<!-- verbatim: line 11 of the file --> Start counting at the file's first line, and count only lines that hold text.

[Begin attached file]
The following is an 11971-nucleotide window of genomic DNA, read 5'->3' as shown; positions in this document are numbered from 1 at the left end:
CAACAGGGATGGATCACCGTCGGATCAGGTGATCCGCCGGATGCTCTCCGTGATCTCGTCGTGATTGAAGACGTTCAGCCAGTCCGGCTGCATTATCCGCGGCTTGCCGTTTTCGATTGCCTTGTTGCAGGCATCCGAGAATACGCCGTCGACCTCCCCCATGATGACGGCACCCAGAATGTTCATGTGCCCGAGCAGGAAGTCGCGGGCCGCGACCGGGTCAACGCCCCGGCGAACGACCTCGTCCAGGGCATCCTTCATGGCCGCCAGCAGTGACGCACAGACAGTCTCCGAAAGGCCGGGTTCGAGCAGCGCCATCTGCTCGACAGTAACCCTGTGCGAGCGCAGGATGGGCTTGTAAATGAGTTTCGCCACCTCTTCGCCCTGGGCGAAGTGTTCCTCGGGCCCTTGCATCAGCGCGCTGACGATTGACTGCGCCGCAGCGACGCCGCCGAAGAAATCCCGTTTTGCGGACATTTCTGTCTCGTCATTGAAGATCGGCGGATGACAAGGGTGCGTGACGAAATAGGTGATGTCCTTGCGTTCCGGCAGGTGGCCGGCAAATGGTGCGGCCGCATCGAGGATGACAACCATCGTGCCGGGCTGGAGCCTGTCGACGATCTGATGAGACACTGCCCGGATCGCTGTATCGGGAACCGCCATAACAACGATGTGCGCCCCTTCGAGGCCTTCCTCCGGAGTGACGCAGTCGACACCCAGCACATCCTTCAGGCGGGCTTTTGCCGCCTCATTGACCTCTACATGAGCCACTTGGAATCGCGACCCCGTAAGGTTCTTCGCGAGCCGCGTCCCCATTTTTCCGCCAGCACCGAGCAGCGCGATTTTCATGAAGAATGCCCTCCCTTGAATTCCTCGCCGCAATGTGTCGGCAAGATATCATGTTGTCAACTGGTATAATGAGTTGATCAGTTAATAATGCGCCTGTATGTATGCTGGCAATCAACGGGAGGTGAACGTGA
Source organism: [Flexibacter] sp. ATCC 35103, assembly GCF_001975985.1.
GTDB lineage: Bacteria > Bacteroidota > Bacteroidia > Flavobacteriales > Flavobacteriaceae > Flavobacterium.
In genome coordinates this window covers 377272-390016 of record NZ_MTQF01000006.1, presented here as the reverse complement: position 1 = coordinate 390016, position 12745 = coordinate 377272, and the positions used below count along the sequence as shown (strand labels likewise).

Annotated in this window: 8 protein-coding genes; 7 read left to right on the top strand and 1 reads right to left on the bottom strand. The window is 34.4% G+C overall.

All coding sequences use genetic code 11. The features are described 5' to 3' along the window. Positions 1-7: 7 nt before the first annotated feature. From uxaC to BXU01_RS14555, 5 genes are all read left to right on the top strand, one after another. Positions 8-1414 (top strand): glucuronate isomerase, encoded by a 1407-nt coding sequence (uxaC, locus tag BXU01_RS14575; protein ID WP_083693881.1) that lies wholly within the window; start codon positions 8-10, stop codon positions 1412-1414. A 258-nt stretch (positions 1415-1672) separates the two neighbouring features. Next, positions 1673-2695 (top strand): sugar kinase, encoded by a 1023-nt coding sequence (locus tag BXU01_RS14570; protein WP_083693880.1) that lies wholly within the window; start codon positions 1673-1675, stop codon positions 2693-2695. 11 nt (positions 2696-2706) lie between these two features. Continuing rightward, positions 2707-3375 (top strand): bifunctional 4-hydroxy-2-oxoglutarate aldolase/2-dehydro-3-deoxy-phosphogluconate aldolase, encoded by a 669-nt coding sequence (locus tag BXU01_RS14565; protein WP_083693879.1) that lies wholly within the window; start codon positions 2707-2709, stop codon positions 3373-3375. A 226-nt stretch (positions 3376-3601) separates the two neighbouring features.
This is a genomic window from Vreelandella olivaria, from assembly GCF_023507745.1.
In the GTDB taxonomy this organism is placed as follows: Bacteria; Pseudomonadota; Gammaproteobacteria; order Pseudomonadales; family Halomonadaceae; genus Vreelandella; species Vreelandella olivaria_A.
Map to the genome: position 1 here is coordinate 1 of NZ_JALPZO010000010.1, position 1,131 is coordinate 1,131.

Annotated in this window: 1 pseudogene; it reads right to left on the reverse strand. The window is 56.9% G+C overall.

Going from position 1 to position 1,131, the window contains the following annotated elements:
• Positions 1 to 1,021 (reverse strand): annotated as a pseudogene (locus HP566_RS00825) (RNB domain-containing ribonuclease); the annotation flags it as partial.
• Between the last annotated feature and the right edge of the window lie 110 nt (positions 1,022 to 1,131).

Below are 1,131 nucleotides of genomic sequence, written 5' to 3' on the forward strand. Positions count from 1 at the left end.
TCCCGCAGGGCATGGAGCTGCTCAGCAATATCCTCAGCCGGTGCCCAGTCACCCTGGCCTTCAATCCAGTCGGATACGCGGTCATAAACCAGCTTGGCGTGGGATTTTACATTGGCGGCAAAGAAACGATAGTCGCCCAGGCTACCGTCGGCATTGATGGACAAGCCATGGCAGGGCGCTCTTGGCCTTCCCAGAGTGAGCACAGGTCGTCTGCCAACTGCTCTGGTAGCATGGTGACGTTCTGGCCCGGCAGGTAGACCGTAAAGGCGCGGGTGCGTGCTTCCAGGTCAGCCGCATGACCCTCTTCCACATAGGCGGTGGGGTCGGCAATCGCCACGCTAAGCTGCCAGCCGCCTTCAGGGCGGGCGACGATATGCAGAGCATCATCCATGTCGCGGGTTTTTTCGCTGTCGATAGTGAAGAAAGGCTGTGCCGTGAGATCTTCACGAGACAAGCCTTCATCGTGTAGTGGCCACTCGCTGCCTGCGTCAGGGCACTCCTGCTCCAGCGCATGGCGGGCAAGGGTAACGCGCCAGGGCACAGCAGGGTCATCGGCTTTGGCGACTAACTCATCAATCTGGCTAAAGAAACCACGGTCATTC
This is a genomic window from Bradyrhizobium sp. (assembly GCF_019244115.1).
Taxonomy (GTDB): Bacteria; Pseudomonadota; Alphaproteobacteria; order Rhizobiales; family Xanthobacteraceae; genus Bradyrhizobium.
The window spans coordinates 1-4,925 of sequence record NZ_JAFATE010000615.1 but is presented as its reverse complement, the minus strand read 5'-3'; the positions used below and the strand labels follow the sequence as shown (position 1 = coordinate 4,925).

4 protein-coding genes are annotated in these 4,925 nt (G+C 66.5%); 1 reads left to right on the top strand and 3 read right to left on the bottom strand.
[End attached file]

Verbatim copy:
Annotated in this window: 1 pseudogene; it reads right to left on the reverse strand. The window is 56.9% G+C overall.